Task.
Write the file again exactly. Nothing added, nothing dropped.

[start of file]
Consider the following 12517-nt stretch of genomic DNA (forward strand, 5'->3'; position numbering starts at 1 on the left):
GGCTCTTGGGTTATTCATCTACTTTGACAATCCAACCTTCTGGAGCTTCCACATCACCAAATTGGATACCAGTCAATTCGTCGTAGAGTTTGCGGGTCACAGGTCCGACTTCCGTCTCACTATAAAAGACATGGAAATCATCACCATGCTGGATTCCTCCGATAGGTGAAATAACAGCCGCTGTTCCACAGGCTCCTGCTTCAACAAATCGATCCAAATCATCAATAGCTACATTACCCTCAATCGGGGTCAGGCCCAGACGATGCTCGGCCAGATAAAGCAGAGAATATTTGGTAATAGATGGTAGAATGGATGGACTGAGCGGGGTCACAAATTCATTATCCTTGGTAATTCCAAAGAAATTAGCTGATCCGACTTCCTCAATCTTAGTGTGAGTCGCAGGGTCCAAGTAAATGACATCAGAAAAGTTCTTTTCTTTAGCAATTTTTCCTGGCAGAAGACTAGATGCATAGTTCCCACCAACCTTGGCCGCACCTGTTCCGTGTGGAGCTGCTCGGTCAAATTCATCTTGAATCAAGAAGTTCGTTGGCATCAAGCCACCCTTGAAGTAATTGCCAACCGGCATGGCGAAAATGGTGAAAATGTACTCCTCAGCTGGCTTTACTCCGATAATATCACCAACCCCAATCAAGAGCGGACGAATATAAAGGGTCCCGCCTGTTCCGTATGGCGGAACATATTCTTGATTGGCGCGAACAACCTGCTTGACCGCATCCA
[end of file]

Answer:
Consider the following 12517-nt stretch of genomic DNA (forward strand, 5'->3'; position numbering starts at 1 on the left):
GGCTCTTGGGTTATTCATCTACTTTGACAATCCAACCTTCTGGAGCTTCCACATCACCAAATTGGATACCAGTCAATTCGTCGTAGAGTTTGCGGGTCACAGGTCCGACTTCCGTCTCACTATAAAAGACATGGAAATCATCACCATGCTGGATTCCTCCGATAGGTGAAATAACAGCCGCTGTTCCACAGGCTCCTGCTTCAACAAATCGATCCAAATCATCAATAGCTACATTACCCTCAATCGGGGTCAGGCCCAGACGATGCTCGGCCAGATAAAGCAGAGAATATTTGGTAATAGATGGTAGAATGGATGGACTGAGCGGGGTCACAAATTCATTATCCTTGGTAATTCCAAAGAAATTAGCTGATCCGACTTCCTCAATCTTAGTGTGAGTCGCAGGGTCCAAGTAAATGACATCAGAAAAGTTCTTTTCTTTAGCAATTTTTCCTGGCAGAAGACTAGATGCATAGTTCCCACCAACCTTGGCCGCACCTGTTCCGTGTGGAGCTGCTCGGTCAAATTCATCTTGAATCAAGAAGTTCGTTGGCATCAAGCCACCCTTGAAGTAATTGCCAACCGGCATGGCGAAAATGGTGAAAATGTACTCCTCAGCTGGCTTTACTCCGATAATATCACCAACCCCAATCAAGAGCGGACGAATATAAAGGGTCCCGCCTGTTCCGTATGGCGGAACATATTCTTGATTGGCGCGAACAACCTGCTTGACCGCATCCA